July 11 (UPI) -- In places like California, increasingly prone to drought and wildfire, new research suggests grasslands --not trees -- provide the most reliable carbon storage.
The findings, published this week in the journal Environmental Research Letters, suggest grasslands and rangelands should be prioritized by conservation and cap-and-trade programs, especially in semi-arid regions.
"Looking ahead, our model simulations show that grasslands store more carbon than forests because they are impacted less by droughts and wildfires," Pawlok Dass, a postdoctoral scholar at the University of California, Davis, said in a news release. "This doesn't even include the potential benefits of good land management to help boost soil health and increase carbon stocks in rangelands."
Whereas trees store carbon in their trunk, branches and leaves, grassland plants store most of their carbon underground. When fire spreads across grasslands, most of the carbon remains in the ground.
"In a stable climate, trees store more carbon than grasslands," said Benjamin Houlton, director of the John Muir Institute of the Environment at UC Davis. "But in a vulnerable, warming, drought-likely future, we could lose some of the most productive carbon sinks on the planet."
Researchers simulated carbon storage systems under a variety of climate scenarios. In the first scenario, carbon emissions were stopped and warming was limited to 3 degrees Fahrenheit by 2100. In another, business-as-usual emissions pushed temperatures significantly higher. The third scenario featured periodic drought intervals, while a fourth hosted a megadrought lasting at least several decades.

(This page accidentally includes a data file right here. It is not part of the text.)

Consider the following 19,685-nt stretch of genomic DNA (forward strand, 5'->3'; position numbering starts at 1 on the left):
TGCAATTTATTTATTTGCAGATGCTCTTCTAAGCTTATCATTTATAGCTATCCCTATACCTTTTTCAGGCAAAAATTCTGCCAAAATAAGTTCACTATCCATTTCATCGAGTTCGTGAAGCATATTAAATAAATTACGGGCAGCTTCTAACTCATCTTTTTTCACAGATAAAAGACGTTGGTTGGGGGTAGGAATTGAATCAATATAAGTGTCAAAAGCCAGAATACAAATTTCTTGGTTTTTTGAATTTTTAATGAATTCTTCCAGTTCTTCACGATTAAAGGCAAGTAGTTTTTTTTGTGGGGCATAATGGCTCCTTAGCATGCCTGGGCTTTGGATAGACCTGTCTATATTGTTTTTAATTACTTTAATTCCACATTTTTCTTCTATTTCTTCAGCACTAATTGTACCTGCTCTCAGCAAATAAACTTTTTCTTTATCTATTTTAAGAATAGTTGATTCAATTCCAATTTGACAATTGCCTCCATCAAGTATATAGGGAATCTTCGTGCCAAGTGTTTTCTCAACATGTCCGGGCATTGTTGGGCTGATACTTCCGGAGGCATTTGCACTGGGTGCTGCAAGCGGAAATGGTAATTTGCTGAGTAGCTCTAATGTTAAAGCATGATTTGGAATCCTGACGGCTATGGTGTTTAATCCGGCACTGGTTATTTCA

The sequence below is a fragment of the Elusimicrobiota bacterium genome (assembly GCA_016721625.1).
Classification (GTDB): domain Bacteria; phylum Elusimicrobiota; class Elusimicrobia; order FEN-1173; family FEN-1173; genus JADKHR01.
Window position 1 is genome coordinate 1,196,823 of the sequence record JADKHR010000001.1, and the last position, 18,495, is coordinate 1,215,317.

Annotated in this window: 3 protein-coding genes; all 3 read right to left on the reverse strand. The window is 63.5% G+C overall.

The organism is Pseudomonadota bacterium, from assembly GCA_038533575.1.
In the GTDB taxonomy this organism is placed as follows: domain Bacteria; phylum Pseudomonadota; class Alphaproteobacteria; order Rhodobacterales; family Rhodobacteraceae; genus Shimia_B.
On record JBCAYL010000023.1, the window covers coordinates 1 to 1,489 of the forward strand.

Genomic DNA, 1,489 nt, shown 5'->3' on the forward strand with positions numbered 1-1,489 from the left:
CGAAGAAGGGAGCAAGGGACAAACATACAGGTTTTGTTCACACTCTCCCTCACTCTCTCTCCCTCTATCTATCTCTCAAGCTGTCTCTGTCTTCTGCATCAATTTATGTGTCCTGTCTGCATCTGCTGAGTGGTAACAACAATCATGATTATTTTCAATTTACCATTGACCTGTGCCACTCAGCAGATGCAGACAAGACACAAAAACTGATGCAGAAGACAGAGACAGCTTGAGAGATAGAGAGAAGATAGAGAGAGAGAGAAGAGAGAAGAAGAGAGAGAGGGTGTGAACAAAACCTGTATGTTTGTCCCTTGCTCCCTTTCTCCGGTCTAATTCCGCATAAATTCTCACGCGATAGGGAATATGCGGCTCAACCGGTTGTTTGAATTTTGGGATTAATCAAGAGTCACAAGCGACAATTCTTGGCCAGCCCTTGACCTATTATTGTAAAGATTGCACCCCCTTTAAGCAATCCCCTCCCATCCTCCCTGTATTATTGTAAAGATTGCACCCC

Grasslands provided superior carbon storage in all scenarios but the first, a scenario that would require even more aggressive emissions reductions than targeted by the Paris Agreement to become a reality.
Researchers say their work is not intended to downplay the environmental and ecological important of forests and trees.
"Trees and forests in California are a national treasure and an ecological necessity," Houlton said. "But when you put them in assuming they're carbon sinks and trading them for pollution credits while they're not behaving as carbon sinks, emissions may not decrease as much as we hope."